July 19, 2012
Photo: Simone D. McCourtie / World Bank
An emerging body of evidence shows that investing in opportunities for women and girls can yield national security, economic, and health benefits for all. While progress has been made in closing the gender data gap, much work remains. More and better data are needed to measure and accelerate impact on the lives of women and girls and, in turn, families, communities, and societies. The purpose of the conference is to increase the production and use of gender-sensitive data to create better policies and outcomes for women and girls, and thus entire economies and societies.
Presenters and panelists will discuss existing and emerging data sources and remaining gaps, and identify concrete steps that can be taken to ensure that more and better gender-sensitive data are produced and used.
U.S. Secretary of State Hillary Clinton, World Bank President Jim Yong Kim, and Gallup Chairman and CEO Jim Clifton discuss using data to improve the lives of women worldwide.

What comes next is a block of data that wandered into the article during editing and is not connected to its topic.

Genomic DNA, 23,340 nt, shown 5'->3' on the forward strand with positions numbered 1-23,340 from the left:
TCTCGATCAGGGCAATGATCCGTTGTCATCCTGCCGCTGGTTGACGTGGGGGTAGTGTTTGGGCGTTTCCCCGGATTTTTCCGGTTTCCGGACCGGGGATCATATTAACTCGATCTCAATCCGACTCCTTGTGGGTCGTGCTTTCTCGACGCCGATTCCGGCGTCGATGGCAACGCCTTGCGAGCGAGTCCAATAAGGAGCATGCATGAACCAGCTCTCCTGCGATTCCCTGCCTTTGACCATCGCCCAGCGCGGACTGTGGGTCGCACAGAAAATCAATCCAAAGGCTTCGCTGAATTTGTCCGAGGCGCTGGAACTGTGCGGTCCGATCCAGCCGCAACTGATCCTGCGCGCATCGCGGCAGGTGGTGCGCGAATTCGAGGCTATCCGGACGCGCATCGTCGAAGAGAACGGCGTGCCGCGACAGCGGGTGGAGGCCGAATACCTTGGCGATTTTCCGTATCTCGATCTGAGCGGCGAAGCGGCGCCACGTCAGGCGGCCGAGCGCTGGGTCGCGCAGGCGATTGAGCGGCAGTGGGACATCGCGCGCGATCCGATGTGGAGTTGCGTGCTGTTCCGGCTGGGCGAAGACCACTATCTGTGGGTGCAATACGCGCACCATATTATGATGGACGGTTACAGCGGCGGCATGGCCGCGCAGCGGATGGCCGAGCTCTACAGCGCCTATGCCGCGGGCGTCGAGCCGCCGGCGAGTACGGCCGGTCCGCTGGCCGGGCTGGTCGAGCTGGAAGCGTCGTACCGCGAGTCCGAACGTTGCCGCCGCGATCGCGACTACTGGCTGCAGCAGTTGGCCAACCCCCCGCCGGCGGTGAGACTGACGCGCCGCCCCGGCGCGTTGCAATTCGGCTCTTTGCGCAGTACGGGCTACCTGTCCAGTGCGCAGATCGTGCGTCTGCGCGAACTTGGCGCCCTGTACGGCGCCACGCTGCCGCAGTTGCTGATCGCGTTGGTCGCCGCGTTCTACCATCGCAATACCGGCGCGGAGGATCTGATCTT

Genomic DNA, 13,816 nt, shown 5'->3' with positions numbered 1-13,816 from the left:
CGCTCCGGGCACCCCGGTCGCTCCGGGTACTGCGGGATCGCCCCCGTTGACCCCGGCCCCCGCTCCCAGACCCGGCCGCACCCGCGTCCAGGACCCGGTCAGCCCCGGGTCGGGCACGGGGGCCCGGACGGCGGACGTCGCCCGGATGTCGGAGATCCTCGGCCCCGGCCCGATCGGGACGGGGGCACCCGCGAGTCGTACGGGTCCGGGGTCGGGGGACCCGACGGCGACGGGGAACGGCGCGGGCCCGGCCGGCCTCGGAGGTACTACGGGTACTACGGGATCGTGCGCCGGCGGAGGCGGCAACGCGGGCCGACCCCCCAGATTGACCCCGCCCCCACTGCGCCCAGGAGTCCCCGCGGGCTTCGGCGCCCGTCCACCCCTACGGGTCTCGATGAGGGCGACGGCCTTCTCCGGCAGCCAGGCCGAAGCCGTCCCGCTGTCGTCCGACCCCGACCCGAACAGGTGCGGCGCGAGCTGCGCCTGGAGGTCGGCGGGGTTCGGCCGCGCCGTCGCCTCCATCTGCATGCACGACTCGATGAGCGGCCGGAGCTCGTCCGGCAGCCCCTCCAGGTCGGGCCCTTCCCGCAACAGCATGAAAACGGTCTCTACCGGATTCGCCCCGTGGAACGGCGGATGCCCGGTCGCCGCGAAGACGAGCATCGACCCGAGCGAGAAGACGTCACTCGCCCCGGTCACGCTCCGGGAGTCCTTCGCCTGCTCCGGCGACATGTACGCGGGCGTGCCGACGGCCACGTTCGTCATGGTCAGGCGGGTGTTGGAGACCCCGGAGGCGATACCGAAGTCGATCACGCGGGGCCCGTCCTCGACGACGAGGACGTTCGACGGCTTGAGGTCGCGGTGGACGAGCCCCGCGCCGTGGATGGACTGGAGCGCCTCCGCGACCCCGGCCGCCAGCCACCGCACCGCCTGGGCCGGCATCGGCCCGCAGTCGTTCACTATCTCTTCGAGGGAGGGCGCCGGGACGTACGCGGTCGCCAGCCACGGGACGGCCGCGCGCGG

New York Times Op-Ed Columnist David Brooks moderates a panel discussion ("Gender Data: What We Know, What We Don't, and Why It Matters") in which panelists consider how to generate and use more and better gender-sensitive data to improve the lives of women worldwide.
Council on Foreign Relations Fellow Gayle Tzemach Lemmon and U.S. State Department Ambassador-at-Large for Global Women's Issues Melanne Verveer discuss the importance of collecting, analyzing, and using gender-specific data to improve the lives of women and girls everywhere.